Wednesday, January 7, 2015
Howard Johnson (1955)
Ah, HoJo's! I remember seeing the orange roof of Howard Johnson's from the backseat of my dad's Ford as we were bound for somewhere else. For some reason I always imagined that Howard Johnson's was a hotel, that there was a restaurant in the front and rooms somewhere in the back. Don't know why, nobody ever told me there were, it was just one of those things I assumed because we never went there. It wasn't until I started doing research for this blog post that I found I was right in my childhood assumption. Wikipedia describes HoJo as "a chain of hotels, motels, and restaurants located primarily throughout the United States and Canada..." Funny how instincts work sometimes.
Wollaston, Massachusetts resident Howard Johnson started the business back in 1925 with $2000 and an eye toward improving the profitability of the soda fountain he owned. He started by creating a new, high butter fat ice cream recipe which he parlayed into a line of 28 flavors, his trademark. Johnson started out selling ice cream, fries, and hot dogs from stands up and down the Massachusetts shoreline and eventually opened his first true restaurant in Quincy Square's Granite Trust Building in 1929. Apparently this establishment wasn't the highway-side, orange roof, that you might think of nowadays. A History of Howard Johnson's: How a Massachusetts Soda Fountain Became an American Icon describes it as "an elegantly appointed restaurant that served traditional New England fare throughout the day, with daily specials that attracted business people at lunchtime, diners in the evening as well as families." HoJo's might have stayed a Massachusetts thing if not for a famous playwright and a clique of prudish Bostonians with political pull.
The same year the Quincy HoJo opened, the mayor of Boston and the New England Ward and Watch Society banned Eugene O'Neill's Strange Interlude from being produced in Boston. The Theater Guild moved the production to the Quincy Theater directly opposite the restaurant. If O'Neill's play is known for anything, it is it's remarkable length of five hours, so long as to include a scheduled dinner break during which theatergoers walked over to Howard Johnson's for $1 dinner plate specials.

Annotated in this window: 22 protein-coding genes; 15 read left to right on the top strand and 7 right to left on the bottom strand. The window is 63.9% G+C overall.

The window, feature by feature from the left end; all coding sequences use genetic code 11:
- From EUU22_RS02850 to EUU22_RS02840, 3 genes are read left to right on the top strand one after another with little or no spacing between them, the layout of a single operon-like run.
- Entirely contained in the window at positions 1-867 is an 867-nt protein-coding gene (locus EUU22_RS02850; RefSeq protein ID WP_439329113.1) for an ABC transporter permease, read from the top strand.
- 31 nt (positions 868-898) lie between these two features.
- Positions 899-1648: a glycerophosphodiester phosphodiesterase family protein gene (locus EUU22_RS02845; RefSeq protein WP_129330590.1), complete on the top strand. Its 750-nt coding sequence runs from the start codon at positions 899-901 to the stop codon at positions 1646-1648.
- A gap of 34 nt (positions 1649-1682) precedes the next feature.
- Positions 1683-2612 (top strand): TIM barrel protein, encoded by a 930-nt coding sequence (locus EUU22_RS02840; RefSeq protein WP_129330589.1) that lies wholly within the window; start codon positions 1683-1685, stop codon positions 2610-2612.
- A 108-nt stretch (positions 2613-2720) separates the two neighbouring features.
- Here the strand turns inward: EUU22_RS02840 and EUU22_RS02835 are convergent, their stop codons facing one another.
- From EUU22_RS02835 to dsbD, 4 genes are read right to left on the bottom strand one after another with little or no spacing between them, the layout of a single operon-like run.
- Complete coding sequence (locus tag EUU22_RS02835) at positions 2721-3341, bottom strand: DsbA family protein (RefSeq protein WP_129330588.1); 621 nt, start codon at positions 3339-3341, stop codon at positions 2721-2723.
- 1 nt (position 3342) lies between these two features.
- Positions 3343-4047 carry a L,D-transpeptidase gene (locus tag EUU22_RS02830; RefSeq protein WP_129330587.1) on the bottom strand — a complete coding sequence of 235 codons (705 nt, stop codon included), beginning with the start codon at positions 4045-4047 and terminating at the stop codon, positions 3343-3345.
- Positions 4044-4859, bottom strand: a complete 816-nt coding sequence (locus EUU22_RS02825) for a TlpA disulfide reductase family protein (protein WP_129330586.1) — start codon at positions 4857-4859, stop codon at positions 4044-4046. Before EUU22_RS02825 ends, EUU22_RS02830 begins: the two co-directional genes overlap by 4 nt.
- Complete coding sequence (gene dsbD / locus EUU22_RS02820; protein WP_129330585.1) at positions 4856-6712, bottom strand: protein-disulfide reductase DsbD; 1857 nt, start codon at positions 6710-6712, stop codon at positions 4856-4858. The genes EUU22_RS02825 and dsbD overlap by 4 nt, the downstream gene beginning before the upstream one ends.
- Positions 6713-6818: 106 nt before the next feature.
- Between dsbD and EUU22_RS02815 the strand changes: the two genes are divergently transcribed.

With the success of his Quincy venture and word of mouth being provided by influential Boston patrons, Johnson soon became one of the first businessmen to successfully franchise his name. Thus, Howard Johnson became daddy to the modern chain restaurant. Sometime after 1929 came the characteristic orange roof with its dormer and cupola.
The ad reminds me of some of the hotel postcards you see at antique stores from time to time. Fifties-era conformists finding their way inside or departing after tanking-up on fried clams, finned cars parked in the lot, an indeterminate landscape seemingly devoid of evidence of human habitation stretching off to the horizon. Yes, you're on the road and you've arrived at HoJo's, god knows what else is out there so you better enjoy hospitality while you can. In '55 when this ad ran in Life Magazine there were only 500 Howard Johnson's nationwide, by the mid-seventies there'd be over a thousand.
I like the "grilled-in-butter frankfurter", okay I actually just like the fact they call it a "frankfurter" instead of a hot dog. It makes me thing Howard had a thing about the term "hot dog". I also like the bullet bra ice cream scoop. Ice cream (among other things) shouldn't come in a shape that could put an eye out. It's just wrong.